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## The Lockbox Problem

Consider a national firm that receives checks from all over the United States. Due to the vagaries of the U.S. Postal Service, as well as the banking system, there is a variable delay from when the check is postmarked (and hence the customer has met her obligation) and when the check clears (and when the firm can use the money). For instance, a check mailed in Pittsburgh sent to a Pittsburgh address might clear in just two days. A similar check sent to Los Angeles might take eight days to clear. It is in the firm's interest to have the check clear as quickly as possible since then the firm can use the money. In order to speed up this clearing, firms open offices (called lockboxes) in different cities to handle the checks.

For example, suppose we receive payments from four regions (West, Midwest, East, and South). The average daily value from each region is as follows: \$70,000 from the West, \$50,000 from the Midwest, \$60,000 from the East, and \$40,000 from the South. We are considering opening lockboxes in L.A., Chicago, New York, and/or Atlanta. Operating a lockbox costs \$50,000 per year. The average days from mailing to clearing is given in the table. Which lockboxes should we open? Table 1: Clearing Times

First we must calculate the losses due to lost interest for each possible assignment. For example, if the West sends to New York, then on average there will be \$560,000 (= ) in process on any given day. Assuming an investment rate of 20%, this corresponds to a yearly loss of \$112,000. We can calculate the losses for the other possibilities in a similar fashion to get table 2. Table 2: Lost Interest (\$1000)

The formulation takes a bit of thought. Let be a 0-1 variable that is 1 if lockbox j is opened and 0 if it is not. Let be 1 if region i sends to lockbox j.

Our objective is to minimize our total yearly costs. This is: One set of constraints is as follows: (each region must be assigned to one lockbox).

A more difficult set of constraints is that a region can only be assigned to an open lockbox. For lockbox 1 (L.A.), this can be written (There is nothing special about 100; any number at least 4 would do.) Suppose we do not open L.A. Then is 0, so all of , , and must also be. If is 1 then there is no restriction on the x values.

We can create constraints for the other lockboxes to finish off the integer program. For this problem, we would have twenty variables (four y variables, sixteen x variables) and eight constraints. This gives the following 0-1 linear program: A possible LINGO model is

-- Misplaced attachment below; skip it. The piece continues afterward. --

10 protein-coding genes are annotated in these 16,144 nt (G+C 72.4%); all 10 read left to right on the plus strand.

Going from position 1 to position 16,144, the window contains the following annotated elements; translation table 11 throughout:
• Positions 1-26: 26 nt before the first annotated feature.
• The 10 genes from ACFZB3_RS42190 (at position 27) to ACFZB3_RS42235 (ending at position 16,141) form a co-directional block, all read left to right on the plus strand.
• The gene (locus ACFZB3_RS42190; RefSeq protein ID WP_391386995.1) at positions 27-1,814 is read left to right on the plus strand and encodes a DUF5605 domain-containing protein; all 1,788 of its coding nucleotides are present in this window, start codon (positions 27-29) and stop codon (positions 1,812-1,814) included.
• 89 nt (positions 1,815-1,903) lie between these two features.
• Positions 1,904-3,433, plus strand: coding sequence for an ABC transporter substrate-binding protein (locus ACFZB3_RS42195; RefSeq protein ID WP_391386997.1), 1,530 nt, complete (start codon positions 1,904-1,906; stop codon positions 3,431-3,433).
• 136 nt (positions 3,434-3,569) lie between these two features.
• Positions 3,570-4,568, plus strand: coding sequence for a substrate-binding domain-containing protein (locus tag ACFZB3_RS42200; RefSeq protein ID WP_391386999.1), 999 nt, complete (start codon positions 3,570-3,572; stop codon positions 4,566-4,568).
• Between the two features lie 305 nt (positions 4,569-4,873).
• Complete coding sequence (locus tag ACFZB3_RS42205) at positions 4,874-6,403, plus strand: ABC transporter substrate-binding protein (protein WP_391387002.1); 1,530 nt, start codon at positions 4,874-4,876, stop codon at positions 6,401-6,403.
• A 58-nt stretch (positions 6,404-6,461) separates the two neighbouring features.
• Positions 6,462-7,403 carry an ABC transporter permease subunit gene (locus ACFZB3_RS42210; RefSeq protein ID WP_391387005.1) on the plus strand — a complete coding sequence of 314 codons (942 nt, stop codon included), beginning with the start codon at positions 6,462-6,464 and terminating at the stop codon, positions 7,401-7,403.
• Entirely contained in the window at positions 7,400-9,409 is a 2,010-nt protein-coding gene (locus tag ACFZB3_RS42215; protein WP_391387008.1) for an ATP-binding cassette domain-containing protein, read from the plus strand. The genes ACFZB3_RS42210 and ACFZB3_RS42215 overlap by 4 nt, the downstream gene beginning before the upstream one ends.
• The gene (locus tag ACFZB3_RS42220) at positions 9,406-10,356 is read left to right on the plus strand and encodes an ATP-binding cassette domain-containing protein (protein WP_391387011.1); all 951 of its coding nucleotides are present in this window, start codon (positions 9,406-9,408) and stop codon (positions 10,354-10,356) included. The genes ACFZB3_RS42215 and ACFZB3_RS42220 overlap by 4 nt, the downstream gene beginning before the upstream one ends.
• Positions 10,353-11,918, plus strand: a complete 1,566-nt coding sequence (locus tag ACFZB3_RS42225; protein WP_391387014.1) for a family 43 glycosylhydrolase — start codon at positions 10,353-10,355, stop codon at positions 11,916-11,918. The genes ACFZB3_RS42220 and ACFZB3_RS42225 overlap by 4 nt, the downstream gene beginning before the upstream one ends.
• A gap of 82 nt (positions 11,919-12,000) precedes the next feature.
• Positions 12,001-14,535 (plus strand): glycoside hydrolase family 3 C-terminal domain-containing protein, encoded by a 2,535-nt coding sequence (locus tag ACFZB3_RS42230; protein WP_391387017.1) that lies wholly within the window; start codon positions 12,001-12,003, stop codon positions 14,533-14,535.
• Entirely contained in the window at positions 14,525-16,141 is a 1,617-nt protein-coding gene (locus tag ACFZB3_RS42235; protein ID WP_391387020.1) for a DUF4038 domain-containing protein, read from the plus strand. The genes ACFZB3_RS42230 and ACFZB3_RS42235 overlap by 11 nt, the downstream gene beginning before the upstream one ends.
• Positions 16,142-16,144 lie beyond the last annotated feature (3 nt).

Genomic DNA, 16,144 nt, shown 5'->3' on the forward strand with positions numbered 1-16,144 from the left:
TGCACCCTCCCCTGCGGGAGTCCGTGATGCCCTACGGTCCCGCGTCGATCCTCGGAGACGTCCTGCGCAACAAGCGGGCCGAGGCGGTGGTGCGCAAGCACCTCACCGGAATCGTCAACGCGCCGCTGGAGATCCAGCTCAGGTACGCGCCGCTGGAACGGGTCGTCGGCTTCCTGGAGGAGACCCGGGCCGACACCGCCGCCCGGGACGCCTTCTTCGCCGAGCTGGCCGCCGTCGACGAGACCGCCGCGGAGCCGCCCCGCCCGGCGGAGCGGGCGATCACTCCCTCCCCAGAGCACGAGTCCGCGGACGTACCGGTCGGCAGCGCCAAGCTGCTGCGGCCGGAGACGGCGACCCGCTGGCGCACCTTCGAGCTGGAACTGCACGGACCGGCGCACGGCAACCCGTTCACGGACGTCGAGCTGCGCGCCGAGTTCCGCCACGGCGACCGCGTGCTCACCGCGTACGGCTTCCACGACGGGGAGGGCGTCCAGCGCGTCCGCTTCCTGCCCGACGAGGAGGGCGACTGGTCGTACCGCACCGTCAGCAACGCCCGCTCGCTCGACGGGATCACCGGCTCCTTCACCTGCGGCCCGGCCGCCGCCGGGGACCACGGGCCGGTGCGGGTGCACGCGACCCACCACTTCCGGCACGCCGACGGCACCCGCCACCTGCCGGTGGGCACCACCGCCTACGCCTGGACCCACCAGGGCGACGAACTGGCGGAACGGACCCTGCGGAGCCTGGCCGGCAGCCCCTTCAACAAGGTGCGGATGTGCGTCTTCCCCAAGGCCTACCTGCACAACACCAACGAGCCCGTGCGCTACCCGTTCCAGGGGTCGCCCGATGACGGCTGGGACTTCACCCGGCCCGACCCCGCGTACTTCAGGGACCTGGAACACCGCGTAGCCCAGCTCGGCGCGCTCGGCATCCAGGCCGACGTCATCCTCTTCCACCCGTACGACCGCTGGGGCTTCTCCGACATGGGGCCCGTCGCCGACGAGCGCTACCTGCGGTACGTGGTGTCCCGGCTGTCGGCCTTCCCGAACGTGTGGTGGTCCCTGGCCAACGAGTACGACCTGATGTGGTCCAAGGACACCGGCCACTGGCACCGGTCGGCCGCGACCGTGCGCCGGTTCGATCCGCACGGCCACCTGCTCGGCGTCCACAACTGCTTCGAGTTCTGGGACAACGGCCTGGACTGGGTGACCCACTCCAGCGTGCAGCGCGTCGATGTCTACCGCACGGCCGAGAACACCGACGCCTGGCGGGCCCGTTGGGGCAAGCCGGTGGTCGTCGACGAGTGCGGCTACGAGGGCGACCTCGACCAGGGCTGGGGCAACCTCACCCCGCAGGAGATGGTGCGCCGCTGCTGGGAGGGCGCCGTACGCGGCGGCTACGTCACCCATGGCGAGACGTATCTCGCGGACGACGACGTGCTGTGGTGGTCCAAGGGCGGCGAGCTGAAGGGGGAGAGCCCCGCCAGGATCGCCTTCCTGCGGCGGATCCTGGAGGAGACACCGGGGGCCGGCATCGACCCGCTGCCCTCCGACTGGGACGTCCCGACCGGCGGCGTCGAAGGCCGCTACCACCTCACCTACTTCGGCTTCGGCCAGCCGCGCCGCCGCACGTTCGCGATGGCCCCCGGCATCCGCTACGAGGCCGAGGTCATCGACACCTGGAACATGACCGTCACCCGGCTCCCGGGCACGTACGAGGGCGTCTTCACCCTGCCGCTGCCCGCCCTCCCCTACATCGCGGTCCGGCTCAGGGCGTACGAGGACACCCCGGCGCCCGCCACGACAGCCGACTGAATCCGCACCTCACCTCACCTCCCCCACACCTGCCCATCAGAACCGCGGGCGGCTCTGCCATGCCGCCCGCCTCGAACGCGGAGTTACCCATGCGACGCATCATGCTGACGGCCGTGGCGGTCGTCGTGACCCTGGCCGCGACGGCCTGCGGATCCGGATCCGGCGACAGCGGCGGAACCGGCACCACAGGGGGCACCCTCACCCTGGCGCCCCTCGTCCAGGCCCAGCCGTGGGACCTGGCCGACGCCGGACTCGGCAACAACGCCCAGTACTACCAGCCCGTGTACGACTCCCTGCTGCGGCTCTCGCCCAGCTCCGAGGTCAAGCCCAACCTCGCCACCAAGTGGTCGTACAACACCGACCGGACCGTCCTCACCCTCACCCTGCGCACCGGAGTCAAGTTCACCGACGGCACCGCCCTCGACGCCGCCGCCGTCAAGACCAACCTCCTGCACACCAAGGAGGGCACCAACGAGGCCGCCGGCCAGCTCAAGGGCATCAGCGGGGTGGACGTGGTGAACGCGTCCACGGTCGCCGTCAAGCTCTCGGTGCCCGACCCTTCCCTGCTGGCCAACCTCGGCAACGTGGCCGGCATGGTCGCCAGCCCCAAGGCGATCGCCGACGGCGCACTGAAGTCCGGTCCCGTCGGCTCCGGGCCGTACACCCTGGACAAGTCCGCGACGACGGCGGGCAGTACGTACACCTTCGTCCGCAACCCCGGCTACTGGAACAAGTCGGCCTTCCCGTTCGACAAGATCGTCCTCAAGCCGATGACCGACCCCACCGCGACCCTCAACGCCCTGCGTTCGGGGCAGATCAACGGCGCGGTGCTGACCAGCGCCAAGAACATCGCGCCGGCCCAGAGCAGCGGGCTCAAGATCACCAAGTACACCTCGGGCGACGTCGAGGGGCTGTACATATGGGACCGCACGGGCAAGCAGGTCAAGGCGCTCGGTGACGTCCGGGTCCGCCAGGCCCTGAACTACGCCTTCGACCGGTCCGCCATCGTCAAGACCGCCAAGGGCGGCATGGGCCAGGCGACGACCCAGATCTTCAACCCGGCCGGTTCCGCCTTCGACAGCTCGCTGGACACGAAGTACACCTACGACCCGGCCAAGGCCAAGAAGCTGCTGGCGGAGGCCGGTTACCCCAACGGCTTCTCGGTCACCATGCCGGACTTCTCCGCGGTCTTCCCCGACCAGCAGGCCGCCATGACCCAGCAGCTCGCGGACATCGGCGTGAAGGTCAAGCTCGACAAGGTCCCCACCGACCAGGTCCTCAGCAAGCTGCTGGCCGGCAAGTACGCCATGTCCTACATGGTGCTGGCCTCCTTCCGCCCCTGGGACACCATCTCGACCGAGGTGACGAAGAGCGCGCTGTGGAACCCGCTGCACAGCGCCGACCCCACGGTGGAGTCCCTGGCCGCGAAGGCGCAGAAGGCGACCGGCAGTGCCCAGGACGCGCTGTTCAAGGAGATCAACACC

```model:
sets:
Region /West, Midwest, East, South/;
Box /LA, Chi, NY, Atl/: open, cost;
endsets

min = @sum(Link: loss * assign) + @sum(Box: cost * open);
@for (Region(i):
@sum(Box(j): assign(i,j)) = 1
);
@for (Box(j):
@sum(Region(i): assign(i,j)) < big * open(j);
);
@for(Box: @bin(open));

data:
big = 100;
cost = 50 50 50 50;
loss = 28 84 112 112
60 20 50 50
96 60 24 60
64 40 40 16;
enddata
end```
If we ignore integrality, we get the solution , and the rest equal to 0. Note that we get no useful information out of this linear programming solution.

The above is a perfectly reasonable 0-1 programming formulation of the lockbox problem. Note that many variations are possible (New York costs more to operate in than other cities, South won't send to L.A., and so on).

There are other formulations, however. For instance, consider the sixteen constraints of the form These constraints also force a region to only use open lockboxes (check this!). It might seem that a larger formulation is less efficient and therefore should be avoided. This is not the case! If we solve the linear program with the above constraints, we get the solution with the rest equal to zero. In fact, we have an integer solution, which must therefore be optimal! Different formulations can have very different properties with respect to their associated linear program. One very active research area is to take common problems and find good reformulations.

The above is an example of a fixed charge problem. There is a fixed charge for opening a lockbox, but then it can be used as much as desired. There are many other types of fixed charge problems, including the plant location problems described in Winston. Similar techniques also apply for a variety of constraints, such as batch size constraints (where if an activity is engaged in at all, it must have a minimum level, i.e., or ) and other types of ``either-or'' or disjunctive constraints.    Next: Set Covering Up: Modeling with Integer Variables Previous: Knapsack

Michael A. Trick
Sun Jun 14 12:49:07 EDT 1998